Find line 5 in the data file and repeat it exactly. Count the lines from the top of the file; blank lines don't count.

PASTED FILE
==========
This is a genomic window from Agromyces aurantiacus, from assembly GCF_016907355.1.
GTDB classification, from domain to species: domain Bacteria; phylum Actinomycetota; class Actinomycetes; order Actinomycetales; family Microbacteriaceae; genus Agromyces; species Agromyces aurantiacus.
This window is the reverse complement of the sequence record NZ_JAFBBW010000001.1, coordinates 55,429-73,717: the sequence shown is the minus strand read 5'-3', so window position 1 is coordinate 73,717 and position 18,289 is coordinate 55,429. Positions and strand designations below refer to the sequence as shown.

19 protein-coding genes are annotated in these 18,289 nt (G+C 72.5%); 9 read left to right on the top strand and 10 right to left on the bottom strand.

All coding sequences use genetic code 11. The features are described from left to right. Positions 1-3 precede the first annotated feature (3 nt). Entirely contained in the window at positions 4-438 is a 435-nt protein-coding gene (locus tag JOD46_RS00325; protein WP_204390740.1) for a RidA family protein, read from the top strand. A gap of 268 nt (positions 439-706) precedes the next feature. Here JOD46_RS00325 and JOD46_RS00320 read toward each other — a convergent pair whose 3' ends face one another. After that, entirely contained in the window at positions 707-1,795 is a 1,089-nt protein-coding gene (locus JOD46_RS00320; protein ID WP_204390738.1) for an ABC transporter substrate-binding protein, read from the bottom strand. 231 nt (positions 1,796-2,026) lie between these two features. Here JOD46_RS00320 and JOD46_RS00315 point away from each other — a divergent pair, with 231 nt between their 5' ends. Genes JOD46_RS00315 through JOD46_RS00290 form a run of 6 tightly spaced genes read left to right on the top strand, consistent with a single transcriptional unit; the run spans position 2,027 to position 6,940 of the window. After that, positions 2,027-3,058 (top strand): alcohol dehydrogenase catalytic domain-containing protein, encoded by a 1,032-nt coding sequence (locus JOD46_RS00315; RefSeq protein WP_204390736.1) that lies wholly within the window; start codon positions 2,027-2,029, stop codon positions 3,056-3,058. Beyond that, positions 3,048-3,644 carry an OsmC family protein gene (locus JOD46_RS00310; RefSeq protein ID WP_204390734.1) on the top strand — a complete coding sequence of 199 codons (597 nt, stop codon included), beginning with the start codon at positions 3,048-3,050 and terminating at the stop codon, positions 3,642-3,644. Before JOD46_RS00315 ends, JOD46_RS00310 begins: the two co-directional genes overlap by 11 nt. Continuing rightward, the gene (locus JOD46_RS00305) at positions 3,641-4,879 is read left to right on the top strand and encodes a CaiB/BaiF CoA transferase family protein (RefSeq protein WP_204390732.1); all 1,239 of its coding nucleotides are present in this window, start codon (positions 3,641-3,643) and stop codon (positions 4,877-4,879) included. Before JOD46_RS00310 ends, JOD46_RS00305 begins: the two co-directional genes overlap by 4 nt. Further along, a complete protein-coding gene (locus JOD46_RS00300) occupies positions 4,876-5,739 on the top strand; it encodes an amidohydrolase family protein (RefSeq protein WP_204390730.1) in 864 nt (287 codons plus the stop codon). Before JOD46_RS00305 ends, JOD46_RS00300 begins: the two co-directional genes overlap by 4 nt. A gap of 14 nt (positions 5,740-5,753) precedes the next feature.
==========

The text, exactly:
All coding sequences use genetic code 11. The features are described from left to right. Positions 1-3 precede the first annotated feature (3 nt). Entirely contained in the window at positions 4-438 is a 435-nt protein-coding gene (locus tag JOD46_RS00325; protein WP_204390740.1) for a RidA family protein, read from the top strand. A gap of 268 nt (positions 439-706) precedes the next feature. Here JOD46_RS00325 and JOD46_RS00320 read toward each other — a convergent pair whose 3' ends face one another. After that, entirely contained in the window at positions 707-1,795 is a 1,089-nt protein-coding gene (locus JOD46_RS00320; protein ID WP_204390738.1) for an ABC transporter substrate-binding protein, read from the bottom strand. 231 nt (positions 1,796-2,026) lie between these two features. Here JOD46_RS00320 and JOD46_RS00315 point away from each other — a divergent pair, with 231 nt between their 5' ends. Genes JOD46_RS00315 through JOD46_RS00290 form a run of 6 tightly spaced genes read left to right on the top strand, consistent with a single transcriptional unit; the run spans position 2,027 to position 6,940 of the window. After that, positions 2,027-3,058 (top strand): alcohol dehydrogenase catalytic domain-containing protein, encoded by a 1,032-nt coding sequence (locus JOD46_RS00315; RefSeq protein WP_204390736.1) that lies wholly within the window; start codon positions 2,027-2,029, stop codon positions 3,056-3,058. Beyond that, positions 3,048-3,644 carry an OsmC family protein gene (locus JOD46_RS00310; RefSeq protein ID WP_204390734.1) on the top strand — a complete coding sequence of 199 codons (597 nt, stop codon included), beginning with the start codon at positions 3,048-3,050 and terminating at the stop codon, positions 3,642-3,644. Before JOD46_RS00315 ends, JOD46_RS00310 begins: the two co-directional genes overlap by 11 nt. Continuing rightward, the gene (locus JOD46_RS00305) at positions 3,641-4,879 is read left to right on the top strand and encodes a CaiB/BaiF CoA transferase family protein (RefSeq protein WP_204390732.1); all 1,239 of its coding nucleotides are present in this window, start codon (positions 3,641-3,643) and stop codon (positions 4,877-4,879) included. Before JOD46_RS00310 ends, JOD46_RS00305 begins: the two co-directional genes overlap by 4 nt. Further along, a complete protein-coding gene (locus JOD46_RS00300) occupies positions 4,876-5,739 on the top strand; it encodes an amidohydrolase family protein (RefSeq protein WP_204390730.1) in 864 nt (287 codons plus the stop codon). Before JOD46_RS00305 ends, JOD46_RS00300 begins: the two co-directional genes overlap by 4 nt. A gap of 14 nt (positions 5,740-5,753) precedes the next feature.